Accordingly, Miller is on a mission to encourage decision-makers to think about their robotics strategies now – starting by addressing common misconceptions around robotics and return on investment. 

More often than not, organisations calculate that humans performing a task would invariably be more affordable. If, for instance, employing people to do a job cost £50,000 a year, why would they buy a £200,000 robot with a four-year payback period instead?

This is “way too simplistic,” says Miller. “If you’re using a robot not to replace someone, but to do a job that’s not being done, it’s a completely different equation”. 

Miller points to the berry-picking automatons deployed to cover shortages in seasonal farm work across Europe and Britain. “Without the robot, you’re getting no income. With the robot, you’re generating income you didn’t have before.”

That’s the cost calculation. To actually implement and take advantage of robotics, the National Robotarium is creating a capability maturity model so businesses can assess their readiness. This is in development, but will have five levels, ranging from ‘awareness’ to ‘transformation’. Organisations will be able to run the test online or as part of an exploratory workshop with guidance from the National Robotarium.

Robotics with everything

It was the BBC’s long-running Horizon documentary series that first interested a teenage Miller in engineering, with a special called ‘Chips With Everything’. The episode focused on how microprocessors could change the world, and set him on the path for his 40-year career in avionics, innovation, and engineering. 

Miller has seemingly tasked himself with building a world of robotics with everything. (In particular, he’s personally interested in how robots could transform a beleaguered health service – and says a National Health Robotarium “seems bleeding obvious”.)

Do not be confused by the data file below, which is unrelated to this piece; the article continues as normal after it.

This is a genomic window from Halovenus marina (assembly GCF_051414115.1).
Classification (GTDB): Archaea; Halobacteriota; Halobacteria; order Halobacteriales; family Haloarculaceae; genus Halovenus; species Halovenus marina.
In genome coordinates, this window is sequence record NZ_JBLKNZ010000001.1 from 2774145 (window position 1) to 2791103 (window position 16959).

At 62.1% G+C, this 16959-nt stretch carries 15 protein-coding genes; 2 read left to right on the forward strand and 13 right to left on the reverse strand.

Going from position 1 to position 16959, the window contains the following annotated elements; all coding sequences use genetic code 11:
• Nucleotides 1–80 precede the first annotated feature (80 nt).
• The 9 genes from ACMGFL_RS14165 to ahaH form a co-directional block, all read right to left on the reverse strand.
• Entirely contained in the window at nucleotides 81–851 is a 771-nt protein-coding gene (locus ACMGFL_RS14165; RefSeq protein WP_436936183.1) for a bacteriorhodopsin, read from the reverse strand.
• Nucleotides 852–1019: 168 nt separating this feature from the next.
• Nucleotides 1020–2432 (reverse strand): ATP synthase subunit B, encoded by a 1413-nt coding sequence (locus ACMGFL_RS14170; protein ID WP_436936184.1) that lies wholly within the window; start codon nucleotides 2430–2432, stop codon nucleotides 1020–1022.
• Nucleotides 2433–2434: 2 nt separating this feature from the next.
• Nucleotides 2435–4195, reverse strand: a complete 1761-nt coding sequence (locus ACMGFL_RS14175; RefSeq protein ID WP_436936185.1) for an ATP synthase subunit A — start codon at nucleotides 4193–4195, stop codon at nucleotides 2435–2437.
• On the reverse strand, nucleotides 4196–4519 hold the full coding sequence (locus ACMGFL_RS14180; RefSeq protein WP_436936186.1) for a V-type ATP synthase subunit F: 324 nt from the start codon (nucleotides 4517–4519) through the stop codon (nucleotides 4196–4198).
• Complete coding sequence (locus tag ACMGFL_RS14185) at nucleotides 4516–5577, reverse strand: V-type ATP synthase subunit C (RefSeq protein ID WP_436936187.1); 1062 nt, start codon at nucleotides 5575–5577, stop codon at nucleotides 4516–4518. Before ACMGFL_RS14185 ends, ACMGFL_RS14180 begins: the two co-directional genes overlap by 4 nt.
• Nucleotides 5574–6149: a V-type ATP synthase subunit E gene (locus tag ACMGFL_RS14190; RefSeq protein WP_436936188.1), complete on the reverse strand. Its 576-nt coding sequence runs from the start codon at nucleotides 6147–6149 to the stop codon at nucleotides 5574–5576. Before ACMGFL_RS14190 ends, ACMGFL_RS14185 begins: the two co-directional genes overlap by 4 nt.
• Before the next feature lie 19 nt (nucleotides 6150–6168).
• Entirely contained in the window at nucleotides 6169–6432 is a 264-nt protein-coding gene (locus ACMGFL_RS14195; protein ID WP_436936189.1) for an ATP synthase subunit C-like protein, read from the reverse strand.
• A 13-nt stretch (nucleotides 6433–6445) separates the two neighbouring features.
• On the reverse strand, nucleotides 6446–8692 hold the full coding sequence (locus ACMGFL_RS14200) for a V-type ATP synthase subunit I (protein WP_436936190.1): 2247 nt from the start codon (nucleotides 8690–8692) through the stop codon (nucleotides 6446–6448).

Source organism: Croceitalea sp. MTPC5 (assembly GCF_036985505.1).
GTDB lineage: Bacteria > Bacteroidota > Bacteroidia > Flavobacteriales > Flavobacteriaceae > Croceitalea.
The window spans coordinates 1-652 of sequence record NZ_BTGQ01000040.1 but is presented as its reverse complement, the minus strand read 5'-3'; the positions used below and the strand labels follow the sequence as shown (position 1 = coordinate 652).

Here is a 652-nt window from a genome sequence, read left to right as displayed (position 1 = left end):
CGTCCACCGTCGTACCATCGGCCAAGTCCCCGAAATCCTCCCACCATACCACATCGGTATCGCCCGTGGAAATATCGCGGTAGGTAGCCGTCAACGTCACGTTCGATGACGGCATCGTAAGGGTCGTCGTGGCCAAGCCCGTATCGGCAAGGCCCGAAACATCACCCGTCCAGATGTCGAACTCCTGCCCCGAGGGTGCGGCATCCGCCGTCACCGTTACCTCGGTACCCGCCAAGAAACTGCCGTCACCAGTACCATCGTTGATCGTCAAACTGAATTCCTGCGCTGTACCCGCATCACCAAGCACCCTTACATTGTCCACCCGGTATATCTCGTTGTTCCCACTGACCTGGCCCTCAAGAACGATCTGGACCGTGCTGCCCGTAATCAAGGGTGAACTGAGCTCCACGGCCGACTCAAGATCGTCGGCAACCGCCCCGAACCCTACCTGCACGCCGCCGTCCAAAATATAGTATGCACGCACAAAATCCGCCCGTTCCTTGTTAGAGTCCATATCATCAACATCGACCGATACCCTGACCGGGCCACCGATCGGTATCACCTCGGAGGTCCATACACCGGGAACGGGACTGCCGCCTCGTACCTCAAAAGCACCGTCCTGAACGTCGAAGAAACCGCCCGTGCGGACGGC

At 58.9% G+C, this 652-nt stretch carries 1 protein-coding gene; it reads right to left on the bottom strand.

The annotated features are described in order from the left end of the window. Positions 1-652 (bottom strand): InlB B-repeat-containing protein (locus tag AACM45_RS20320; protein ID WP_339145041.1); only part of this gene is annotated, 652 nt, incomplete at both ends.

The UK, though, is lagging behind in adoption. In 2022, the number of robotics installations in the European Union grew by 5% compared to the previous year, with Germany leading the way in the region, at 36% of all those in the EU. Italy and France enjoyed 8% and 13% growth respectively, whereas installations in the UK grew by only 3% – not nothing, but not great.

To boost take-up, Miller recently travelled to parliament to suggest the creation of a new national robotics agency. This, the National Robotarium’s accompanying policy document asserts, would “ensure the UK does not miss out on multi-billion-pound economic growth” from the “robotics revolution”. He’s pitching 10 new Robotariums throughout Britain to help incubate young businesses, plus to serve as testing grounds for industries to experiment with robotics. 

Industrial clusters could be formed around these new Robotariums, with industry, academia, and government collaborating on regional economic needs where robots could help – in tandem with creating new manufacturing bases and local upskilling programmes around design, servicing, and maintaining robotics. 

And are the politicians heeding his calls? “People appreciate that something needs to be done, but they haven’t gotten to the point of figuring out what the action needs to be,” he says. 

“We’re trying to lead them by the nose to say: well, the obvious thing to do is to have more Robotariums.” 

Robot psychology

Alongside the actual machines, businesses will also have to think about readying their network capabilities for on-site robotics to function properly – for example with the kinds of ultra-low latency and super-fast speeds enabled by closed 5G networks. At the same time, cybersecurity will need to be water-tight, lest machines pose risks to humans traversing the factory floor or the networks that power them. 

The emerging field of ‘robot psychology’, meanwhile, must address how people interact with their new mechanical colleagues, carers, or compadres. In health and social care, for example, organisations need to examine how robotics would interact with patients accessibly. Is it a small, human-esque machine, does it look more like a traditional robot, or is it just a square box? 

“There are a lot of things to think about when you’re talking about physical machines,” Miller says. “In particular, thinking about that human dimension where robots and humans are standing side-by-side on your production line or working together in your office space.”

But, as far as Miller is concerned, these are considerations for successful robotics rollouts – not barriers to adoption.